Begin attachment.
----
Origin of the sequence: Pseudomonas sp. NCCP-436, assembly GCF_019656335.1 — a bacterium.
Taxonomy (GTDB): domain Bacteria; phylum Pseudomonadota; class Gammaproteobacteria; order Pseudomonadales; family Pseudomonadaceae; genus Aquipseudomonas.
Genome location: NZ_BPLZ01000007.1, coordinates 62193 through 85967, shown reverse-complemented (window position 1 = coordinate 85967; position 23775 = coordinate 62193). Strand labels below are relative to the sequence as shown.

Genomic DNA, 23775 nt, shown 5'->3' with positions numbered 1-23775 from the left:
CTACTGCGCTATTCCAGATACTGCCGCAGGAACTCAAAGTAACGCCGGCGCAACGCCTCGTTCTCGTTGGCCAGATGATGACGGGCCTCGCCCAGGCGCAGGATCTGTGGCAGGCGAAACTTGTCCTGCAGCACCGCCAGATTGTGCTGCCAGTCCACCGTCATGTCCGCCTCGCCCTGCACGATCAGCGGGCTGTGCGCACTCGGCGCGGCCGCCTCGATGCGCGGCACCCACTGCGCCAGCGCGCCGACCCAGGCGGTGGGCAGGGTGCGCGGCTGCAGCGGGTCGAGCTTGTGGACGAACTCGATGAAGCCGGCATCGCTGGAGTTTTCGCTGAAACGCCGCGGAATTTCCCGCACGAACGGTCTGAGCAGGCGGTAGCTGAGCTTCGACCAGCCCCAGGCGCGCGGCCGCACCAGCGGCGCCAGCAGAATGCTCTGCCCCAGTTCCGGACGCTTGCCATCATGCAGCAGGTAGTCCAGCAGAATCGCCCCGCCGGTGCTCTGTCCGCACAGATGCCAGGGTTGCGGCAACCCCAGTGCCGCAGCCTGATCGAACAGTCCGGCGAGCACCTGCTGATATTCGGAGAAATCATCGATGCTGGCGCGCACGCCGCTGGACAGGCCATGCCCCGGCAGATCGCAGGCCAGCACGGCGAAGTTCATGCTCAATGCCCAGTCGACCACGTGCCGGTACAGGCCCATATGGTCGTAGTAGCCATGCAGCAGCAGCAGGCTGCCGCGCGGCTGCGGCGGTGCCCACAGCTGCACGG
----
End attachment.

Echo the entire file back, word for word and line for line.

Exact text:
Origin of the sequence: Pseudomonas sp. NCCP-436, assembly GCF_019656335.1 — a bacterium.
Taxonomy (GTDB): domain Bacteria; phylum Pseudomonadota; class Gammaproteobacteria; order Pseudomonadales; family Pseudomonadaceae; genus Aquipseudomonas.
Genome location: NZ_BPLZ01000007.1, coordinates 62193 through 85967, shown reverse-complemented (window position 1 = coordinate 85967; position 23775 = coordinate 62193). Strand labels below are relative to the sequence as shown.

Genomic DNA, 23775 nt, shown 5'->3' with positions numbered 1-23775 from the left:
CTACTGCGCTATTCCAGATACTGCCGCAGGAACTCAAAGTAACGCCGGCGCAACGCCTCGTTCTCGTTGGCCAGATGATGACGGGCCTCGCCCAGGCGCAGGATCTGTGGCAGGCGAAACTTGTCCTGCAGCACCGCCAGATTGTGCTGCCAGTCCACCGTCATGTCCGCCTCGCCCTGCACGATCAGCGGGCTGTGCGCACTCGGCGCGGCCGCCTCGATGCGCGGCACCCACTGCGCCAGCGCGCCGACCCAGGCGGTGGGCAGGGTGCGCGGCTGCAGCGGGTCGAGCTTGTGGACGAACTCGATGAAGCCGGCATCGCTGGAGTTTTCGCTGAAACGCCGCGGAATTTCCCGCACGAACGGTCTGAGCAGGCGGTAGCTGAGCTTCGACCAGCCCCAGGCGCGCGGCCGCACCAGCGGCGCCAGCAGAATGCTCTGCCCCAGTTCCGGACGCTTGCCATCATGCAGCAGGTAGTCCAGCAGAATCGCCCCGCCGGTGCTCTGTCCGCACAGATGCCAGGGTTGCGGCAACCCCAGTGCCGCAGCCTGATCGAACAGTCCGGCGAGCACCTGCTGATATTCGGAGAAATCATCGATGCTGGCGCGCACGCCGCTGGACAGGCCATGCCCCGGCAGATCGCAGGCCAGCACGGCGAAGTTCATGCTCAATGCCCAGTCGACCACGTGCCGGTACAGGCCCATATGGTCGTAGTAGCCATGCAGCAGCAGCAGGCTGCCGCGCGGCTGCGGCGGTGCCCACAGCTGCACGG